Say hello to MassDevice +5, a bite-sized view of the top five medtech stories of the day. This feature of MassDevice.com’s coverage highlights our 5 biggest and most influential stories from the day’s news to make sure you’re up to date on the headlines that continue to shape the medical device industry.
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A short-seller’s report that cardiac rhythm management devices made by STJ are vulnerable to hackers has “major flaws” and doesn’t prove its allegations, according to researchers from the University of Michigan.
Muddy Waters, the firm founded by well-known short-seller Carson Block, last week aimed to disrupt the pending, $25 billion acquisition of St. Jude by Abbott; in addition to his bet that STJ share prices will fall, Block is long on ABT shares. His shop and a startup cybersecurity business called MedSec alleged last week that St. Jude’s implanted cardiac rhythm management devices pose a cybersecurity risk due to vulnerabilities in the Merlin@home monitor. Read more
The FDA released the full list of 510(k) clearances it granted for June 2016. Read more
Private equity player Genstar Capital is reportedly shopping Tecomet to potential buyers for more than $1 billion.
Genstar tapped investment bank William Blair & Co. to auction Tecomet, according to Reuters, which cited “people familiar with the matter.” Genstar, Tecomet and William Blair declined to comment. Read more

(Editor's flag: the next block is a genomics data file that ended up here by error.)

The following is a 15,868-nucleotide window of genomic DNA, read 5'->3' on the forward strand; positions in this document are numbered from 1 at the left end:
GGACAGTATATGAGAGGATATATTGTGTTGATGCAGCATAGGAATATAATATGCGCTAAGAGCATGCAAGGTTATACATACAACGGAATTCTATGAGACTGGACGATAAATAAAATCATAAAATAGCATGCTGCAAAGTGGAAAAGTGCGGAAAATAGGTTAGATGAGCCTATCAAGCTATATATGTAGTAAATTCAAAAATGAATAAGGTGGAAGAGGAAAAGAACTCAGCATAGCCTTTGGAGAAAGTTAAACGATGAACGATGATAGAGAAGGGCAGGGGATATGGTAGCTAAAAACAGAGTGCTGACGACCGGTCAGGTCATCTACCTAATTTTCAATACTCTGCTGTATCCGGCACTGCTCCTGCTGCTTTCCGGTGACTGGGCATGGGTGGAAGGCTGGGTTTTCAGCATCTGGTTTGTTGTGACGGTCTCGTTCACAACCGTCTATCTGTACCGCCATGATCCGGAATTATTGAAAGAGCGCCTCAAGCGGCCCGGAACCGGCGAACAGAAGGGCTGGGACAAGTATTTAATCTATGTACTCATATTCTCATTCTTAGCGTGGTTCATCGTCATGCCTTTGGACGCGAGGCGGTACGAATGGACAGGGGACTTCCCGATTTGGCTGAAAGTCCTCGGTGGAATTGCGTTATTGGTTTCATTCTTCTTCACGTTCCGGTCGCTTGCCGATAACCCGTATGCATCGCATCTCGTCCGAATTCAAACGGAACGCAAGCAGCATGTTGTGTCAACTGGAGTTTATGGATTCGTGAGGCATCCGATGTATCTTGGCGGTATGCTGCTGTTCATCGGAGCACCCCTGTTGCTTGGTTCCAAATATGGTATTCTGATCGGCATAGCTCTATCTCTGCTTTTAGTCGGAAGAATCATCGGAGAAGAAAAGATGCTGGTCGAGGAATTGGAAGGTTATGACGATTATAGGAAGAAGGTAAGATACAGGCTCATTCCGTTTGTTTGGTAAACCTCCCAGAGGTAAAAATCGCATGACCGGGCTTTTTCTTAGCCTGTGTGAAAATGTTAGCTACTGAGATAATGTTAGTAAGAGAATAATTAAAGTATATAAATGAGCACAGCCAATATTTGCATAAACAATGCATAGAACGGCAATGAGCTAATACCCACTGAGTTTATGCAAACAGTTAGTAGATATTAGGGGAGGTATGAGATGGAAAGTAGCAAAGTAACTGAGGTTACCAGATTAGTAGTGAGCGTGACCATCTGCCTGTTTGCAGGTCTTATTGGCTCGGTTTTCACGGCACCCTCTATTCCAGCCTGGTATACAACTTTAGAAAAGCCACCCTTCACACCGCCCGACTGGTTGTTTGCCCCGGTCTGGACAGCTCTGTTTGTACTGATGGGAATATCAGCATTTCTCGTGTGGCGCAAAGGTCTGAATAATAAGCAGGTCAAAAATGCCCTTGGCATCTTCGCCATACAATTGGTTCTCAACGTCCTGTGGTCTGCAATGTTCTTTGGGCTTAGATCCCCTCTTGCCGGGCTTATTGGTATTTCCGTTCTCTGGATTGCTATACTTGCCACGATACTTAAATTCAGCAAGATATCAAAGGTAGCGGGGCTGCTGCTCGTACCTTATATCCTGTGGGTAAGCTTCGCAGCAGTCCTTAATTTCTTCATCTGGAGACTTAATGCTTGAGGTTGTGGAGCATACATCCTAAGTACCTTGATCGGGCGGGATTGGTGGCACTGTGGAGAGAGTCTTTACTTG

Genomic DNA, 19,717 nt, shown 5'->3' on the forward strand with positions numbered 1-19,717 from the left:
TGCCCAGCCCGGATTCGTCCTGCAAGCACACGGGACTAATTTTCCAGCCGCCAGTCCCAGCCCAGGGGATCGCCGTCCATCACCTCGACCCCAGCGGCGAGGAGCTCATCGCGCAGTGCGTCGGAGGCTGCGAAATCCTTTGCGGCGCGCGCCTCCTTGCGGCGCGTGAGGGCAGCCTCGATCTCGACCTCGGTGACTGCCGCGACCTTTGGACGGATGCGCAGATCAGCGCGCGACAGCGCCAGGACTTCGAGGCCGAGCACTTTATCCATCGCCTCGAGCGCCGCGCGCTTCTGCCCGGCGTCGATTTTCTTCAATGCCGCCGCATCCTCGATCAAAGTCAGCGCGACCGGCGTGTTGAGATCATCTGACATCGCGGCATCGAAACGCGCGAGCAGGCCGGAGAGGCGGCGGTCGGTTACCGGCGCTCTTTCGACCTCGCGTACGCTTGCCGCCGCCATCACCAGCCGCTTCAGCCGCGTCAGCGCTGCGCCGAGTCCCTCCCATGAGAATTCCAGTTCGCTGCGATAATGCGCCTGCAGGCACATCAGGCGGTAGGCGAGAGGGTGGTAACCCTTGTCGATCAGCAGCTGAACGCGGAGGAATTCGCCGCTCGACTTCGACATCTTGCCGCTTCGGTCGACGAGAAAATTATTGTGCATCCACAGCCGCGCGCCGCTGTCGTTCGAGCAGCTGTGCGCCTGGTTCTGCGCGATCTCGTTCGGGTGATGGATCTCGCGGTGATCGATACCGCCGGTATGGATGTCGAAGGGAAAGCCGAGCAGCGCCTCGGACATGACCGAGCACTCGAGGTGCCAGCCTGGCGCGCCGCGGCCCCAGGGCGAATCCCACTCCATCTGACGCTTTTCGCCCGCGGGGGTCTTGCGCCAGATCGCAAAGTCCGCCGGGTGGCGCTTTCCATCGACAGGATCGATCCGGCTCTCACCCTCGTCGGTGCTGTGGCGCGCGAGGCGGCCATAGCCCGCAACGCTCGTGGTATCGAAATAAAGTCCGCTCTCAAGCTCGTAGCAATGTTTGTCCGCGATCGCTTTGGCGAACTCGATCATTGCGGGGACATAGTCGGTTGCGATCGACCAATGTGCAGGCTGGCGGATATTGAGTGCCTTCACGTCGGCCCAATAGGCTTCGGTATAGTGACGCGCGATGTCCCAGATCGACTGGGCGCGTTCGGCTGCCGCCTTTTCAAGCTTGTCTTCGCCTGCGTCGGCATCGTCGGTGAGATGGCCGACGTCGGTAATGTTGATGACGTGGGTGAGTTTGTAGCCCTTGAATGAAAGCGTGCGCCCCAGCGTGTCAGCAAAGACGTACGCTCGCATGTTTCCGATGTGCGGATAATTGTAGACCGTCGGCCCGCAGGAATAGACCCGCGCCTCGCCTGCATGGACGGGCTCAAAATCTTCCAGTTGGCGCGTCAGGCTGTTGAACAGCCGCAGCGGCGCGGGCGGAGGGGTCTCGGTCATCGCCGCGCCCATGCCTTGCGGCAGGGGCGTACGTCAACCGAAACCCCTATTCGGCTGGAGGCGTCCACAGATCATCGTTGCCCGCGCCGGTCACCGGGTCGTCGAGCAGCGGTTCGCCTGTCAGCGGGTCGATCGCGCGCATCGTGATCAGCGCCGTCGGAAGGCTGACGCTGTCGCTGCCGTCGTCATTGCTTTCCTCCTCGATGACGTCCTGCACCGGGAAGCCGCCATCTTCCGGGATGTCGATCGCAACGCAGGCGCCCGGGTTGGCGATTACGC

The FDA released the full list of 510(k) clearances it granted for July 2016. Read more
A federal judge this month blocked the FDA’s bid to force Amniotic Therapies to shut down completely, ruling instead that the maker of placental tissue-based wound-healing products must only cease distribution until a hearing slated for today in a Texas court.
The federal safety watchdog ordered the shutdown August 16 and slapped Farmers Branch, Texas-based Amniotic Therapies with a warning letter the next day. The FDA ordered the company to immediately stop manufacturing human cells, tissues or cellular-tissue-based products (HCT/Ps) and recall and destroy all product made since Sept. 11, 2014, within 5 days of receiving the order. The shutdown was to last “until compliance with the regulations … has been achieved and you have been provided written authorization from FDA to resume operations,” according to court documents. The warning letter flagged problems with the manufacture of the company’s other products, AlphaGEMS Micro and AlphaGEMS Nano. Read more